Lubricated sliding wear behavior of a cast iron: Effect of graphite and/or talc fraction in oil

  • Prasad B
  • 4


    Mendeley users who have this article in their library.
  • 7


    Citations of this article.


The effects of suspended solid lubricant (graphite and/or talc) particles in oil on the sliding wear response of a cast iron have been studied in this investigation. The role played by the changing concentration of the talc and graphite particles added to the oil separately as well as in combination toward controlling the wear behavior of the cast iron has also been analyzed. The investigation strongly suggests beneficial effects of the solid lubricant particles suspended in lubricating oil in terms of decreasing wear rate, frictional heating, and friction coefficient. Interestingly, increasing concentration of the suspended lubricant particles in oil led to reduction in the mentioned properties initially followed by the attainment of the minimum at a specific concentration of the solid lubricants. At still higher concentrations, the trend reversed in the case of wear rate and friction coefficient while it remained unaffected as far as the influence on frictional heating is concerned. Formation of stable lubricating film/layer was noted to be responsible for the improved wear performance of the samples while rupture of the lubricant film led to deterioration in wear behavior.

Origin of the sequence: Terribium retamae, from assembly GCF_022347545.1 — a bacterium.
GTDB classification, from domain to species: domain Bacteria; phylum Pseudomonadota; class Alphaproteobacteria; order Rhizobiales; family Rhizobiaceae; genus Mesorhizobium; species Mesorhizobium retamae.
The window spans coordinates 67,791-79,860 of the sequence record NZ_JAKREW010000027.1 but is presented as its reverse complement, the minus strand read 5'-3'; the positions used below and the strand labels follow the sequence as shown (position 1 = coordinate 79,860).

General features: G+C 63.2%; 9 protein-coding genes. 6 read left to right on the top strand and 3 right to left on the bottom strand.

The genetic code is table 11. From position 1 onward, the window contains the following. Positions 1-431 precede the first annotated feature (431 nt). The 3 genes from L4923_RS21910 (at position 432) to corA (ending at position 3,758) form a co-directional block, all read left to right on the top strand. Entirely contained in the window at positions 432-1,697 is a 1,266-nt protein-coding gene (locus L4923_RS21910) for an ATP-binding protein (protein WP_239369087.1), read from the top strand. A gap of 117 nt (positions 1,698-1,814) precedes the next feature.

Author-supplied keywords

  • Cast iron
  • Graphite
  • Oil
  • Sliding wear behavior
  • Talc

Get free article suggestions today

Mendeley saves you time finding and organizing research

Sign up here
Already have an account ?Sign in

Find this document


  • B. K. Prasad

Cite this document

Choose a citation style from the tabs below

Save time finding and organizing research with Mendeley

Sign up for free